Autumn Leaves - Sound and Environment in Artistic Practice - CRISAP/ Double-Entendre

Autumn Leaves is a book about how sound encounters space and about how that encounter has been made visible, legible and, most importantly, audible.

The book draws together a number of different perspectives - from acoustics to architectural criticism to anthropology and beyond - and places these perspectives in conversation with others developed through creative practice.

Autumn Leaves includes essays by Bill Davies, Tobias Fischer, Steve Goodman, Tim Ingold, Helmi Jarviluoma, Rahma Khazam, Sylvain Marquis, Tom Rice, David Toop, Salome Voeglin and Hildegard Westerkamp.

These essays appear alongside interviews with Peter Cusack, Max Dixon, Christina Kubisch, Alvin Lucier and Chris Watson.

The reach of the book is further extended through the presentation of new translations and selections of the 100 Japanese Soundscapes and the 100 Finnish Soundscapes projects.

The artists whose work is represented in its pages include:
Mira Choi, Jem Finer, Charles Fox, Dan Holdsworth, Zoe Irvine, Cathy Lane, Nicholas Gansterer, Locus Sonus, NYSAE, Aki Onda, Axel Stockburger, the students of Srishti College Bangalore, Goran Vejvoda, Claudia Wegener and John Wynne & Tim Wainwright.

Autumn Leaves is designed by Ian Noble. It is edited by Angus Carlyle and Published by CRISAP & Double -Entendre .

Autumn Leaves is a book project edited by CRiSAP co-director Angus Carlyle. The book, to be published by the exciting French sound art initiative Vibro / Double Entendre, seeks to draw together a number of different perspectives on how the environment is made audible through sound. The perspectives contained in the book are made manifest through more traditional textual analyses, interviews, image-based works (both photography and graphic illustration) and ‘artist’s pages’ (which combine different registers of information).

Among the articles included in the book are a superb deconstruction of the concept of soundscape by anthropologist Tim Ingold; an intriguing analysis of sound from an acoustic point-of-view (or point-of-audition) by Bill Davies; Steve Goodman’s dynamic opening up of city sound to a bass materialism provoked by Greg Lynn’s ‘blob’ architecture; Salome Voeglin’s evocative mapping of sci-fi aesthetics onto the project of acoustic ecology; a wonderful meditation on the heard and the unheard by David Toop; Sylvain Marquis powerfully drawing out the ‘presence’ of Phill Niblock; Rahma Khazam finding new ways of listening through an inspired conceptual conversation between art, architecture and relational aesthetics; and a re-print of Hildegard Westerkamp’s pioneering discussion of soundwalking from 1974.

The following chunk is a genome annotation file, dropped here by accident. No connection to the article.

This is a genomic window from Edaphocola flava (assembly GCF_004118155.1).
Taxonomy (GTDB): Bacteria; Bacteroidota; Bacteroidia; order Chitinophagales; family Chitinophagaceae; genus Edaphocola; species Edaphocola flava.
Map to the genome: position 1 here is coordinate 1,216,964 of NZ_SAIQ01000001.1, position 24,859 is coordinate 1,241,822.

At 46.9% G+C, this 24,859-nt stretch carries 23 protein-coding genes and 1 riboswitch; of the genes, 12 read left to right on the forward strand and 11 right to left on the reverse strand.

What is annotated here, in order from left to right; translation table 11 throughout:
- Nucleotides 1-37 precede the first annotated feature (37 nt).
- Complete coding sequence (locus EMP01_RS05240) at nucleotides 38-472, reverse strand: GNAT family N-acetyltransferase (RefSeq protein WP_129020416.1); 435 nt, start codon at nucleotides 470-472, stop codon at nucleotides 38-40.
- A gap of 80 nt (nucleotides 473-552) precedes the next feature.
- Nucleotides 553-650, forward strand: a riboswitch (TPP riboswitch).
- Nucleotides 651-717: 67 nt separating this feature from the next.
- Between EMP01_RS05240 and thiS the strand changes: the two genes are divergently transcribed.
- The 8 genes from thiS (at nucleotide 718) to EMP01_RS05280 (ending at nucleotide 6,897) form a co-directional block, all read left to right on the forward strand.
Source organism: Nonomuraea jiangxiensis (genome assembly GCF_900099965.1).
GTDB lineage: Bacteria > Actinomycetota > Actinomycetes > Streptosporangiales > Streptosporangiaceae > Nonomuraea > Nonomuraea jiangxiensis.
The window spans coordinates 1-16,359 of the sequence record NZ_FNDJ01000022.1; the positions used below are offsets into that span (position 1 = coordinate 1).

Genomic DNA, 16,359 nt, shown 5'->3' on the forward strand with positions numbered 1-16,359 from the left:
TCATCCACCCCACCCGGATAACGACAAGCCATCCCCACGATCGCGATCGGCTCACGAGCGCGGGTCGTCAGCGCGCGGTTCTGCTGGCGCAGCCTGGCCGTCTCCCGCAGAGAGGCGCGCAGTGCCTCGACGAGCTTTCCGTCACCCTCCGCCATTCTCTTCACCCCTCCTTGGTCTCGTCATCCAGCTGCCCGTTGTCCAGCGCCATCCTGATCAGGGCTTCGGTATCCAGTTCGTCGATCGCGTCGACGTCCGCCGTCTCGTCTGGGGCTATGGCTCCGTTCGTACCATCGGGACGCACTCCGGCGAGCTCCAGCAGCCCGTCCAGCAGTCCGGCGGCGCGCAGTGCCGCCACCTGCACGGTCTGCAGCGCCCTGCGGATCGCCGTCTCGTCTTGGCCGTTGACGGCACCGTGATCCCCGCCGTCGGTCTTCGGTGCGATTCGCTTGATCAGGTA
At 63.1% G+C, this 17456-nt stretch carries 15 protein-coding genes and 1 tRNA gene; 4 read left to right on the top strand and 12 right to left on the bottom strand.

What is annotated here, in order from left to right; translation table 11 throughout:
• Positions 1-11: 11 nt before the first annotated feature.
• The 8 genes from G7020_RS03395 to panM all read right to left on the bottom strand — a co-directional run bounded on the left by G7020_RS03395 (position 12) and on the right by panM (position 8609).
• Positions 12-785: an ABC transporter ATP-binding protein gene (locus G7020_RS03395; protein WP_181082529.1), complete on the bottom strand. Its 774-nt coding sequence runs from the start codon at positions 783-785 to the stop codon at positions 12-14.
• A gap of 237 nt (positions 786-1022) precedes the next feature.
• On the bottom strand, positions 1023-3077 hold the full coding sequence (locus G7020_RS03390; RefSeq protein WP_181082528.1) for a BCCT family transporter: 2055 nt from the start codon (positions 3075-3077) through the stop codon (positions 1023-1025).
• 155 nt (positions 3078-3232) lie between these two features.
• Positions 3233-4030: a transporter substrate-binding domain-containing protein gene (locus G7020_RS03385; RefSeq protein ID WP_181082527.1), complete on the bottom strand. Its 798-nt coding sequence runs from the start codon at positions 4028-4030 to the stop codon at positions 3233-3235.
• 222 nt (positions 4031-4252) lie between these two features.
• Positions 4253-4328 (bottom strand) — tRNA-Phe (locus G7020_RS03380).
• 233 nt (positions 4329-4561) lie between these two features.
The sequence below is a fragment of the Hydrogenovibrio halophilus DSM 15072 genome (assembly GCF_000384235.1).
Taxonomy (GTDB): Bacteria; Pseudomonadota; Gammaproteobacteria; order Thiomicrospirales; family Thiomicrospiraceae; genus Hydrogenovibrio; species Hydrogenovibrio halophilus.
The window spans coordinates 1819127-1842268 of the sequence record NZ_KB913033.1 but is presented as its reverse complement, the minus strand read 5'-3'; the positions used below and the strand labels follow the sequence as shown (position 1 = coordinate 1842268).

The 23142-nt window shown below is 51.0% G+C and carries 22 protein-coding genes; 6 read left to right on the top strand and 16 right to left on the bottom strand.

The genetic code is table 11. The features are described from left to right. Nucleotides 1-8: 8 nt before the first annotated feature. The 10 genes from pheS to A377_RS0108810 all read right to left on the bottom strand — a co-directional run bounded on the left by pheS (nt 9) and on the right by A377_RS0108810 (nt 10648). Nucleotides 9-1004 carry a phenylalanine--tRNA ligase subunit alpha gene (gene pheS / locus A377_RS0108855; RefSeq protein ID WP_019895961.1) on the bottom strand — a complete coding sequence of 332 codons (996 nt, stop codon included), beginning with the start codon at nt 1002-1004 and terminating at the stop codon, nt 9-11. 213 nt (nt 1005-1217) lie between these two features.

The reach of the book is further extended through the presentation of new translations and selections of the 100 Japanese Soundscapes and the 100 Finnish Soundscapes projects, both of which offer a stimulating sense of the diversity of responses to differently-located soundscapes.

Interviews in the book include a wide-ranging discussion with Alvin Lucier about his work and working practices; an exploration of Christina Kubisch’s long-standing commitment to teasing out the complexities of the sounds that surround us; Peter Cusack providing an exciting account of his Sound of Dangerous Places project; Chris Watson talking us through his inspirational field-recording; and Max Dixon offering fresh perspectives on how the development of strategies for noise in urban environments meshes policy with research into bio-acoustics, acoustics and creative practice.

Image-based work included in Autumn Leaves ranges from Dan Holdsworth’s haunting representations of anechoic chambers through Charles Fox’s photographs of microphone arrays in the wilderness, Axel Stockburger’s ASCII art evocations of video-game space and Nicholas Gansterer’s intricate diagrams of our heard world.

What remains of the book is devoted to the artists’ pages. In these a whole host of contemporary practitioners spanning the disciplines of graphic design, music, photography, performance and visual art offer their provocative takes on sound and the environment. Here we encounter John Wynne and Tim Wainwright presenting their innovative collaborative work in Harefield Hospital; Aki Onda pursuing his Cinemage project; Claudia Wegener finding poetry in ear- and eye-witnessing; an unpacking of the theories and technologies behind the exciting Locus Sonus audio streams; NYSAE opening up its portfolio of acoustic ecology-inspired activities; Goran Vejvoda mobilising a modular manifesto from his three decades of sound art; the Gruenrekorder label reviewing the thinking behind its 40 releases; Jem Finer show-casing his Score For A Hole in the Ground; Cathy Lane mapping her memories of the Hebrides; Zoe Irvine making an art of places out of abandoned audio tape; and Mira Choi introducing her noise-responsive graphic software.

The book will be accompanied by a compilation of audio work presented by the German sound art label, Gruenrekorder.

The editorial work and its presentation has been a collaborative venture with the designer Ian Noble.

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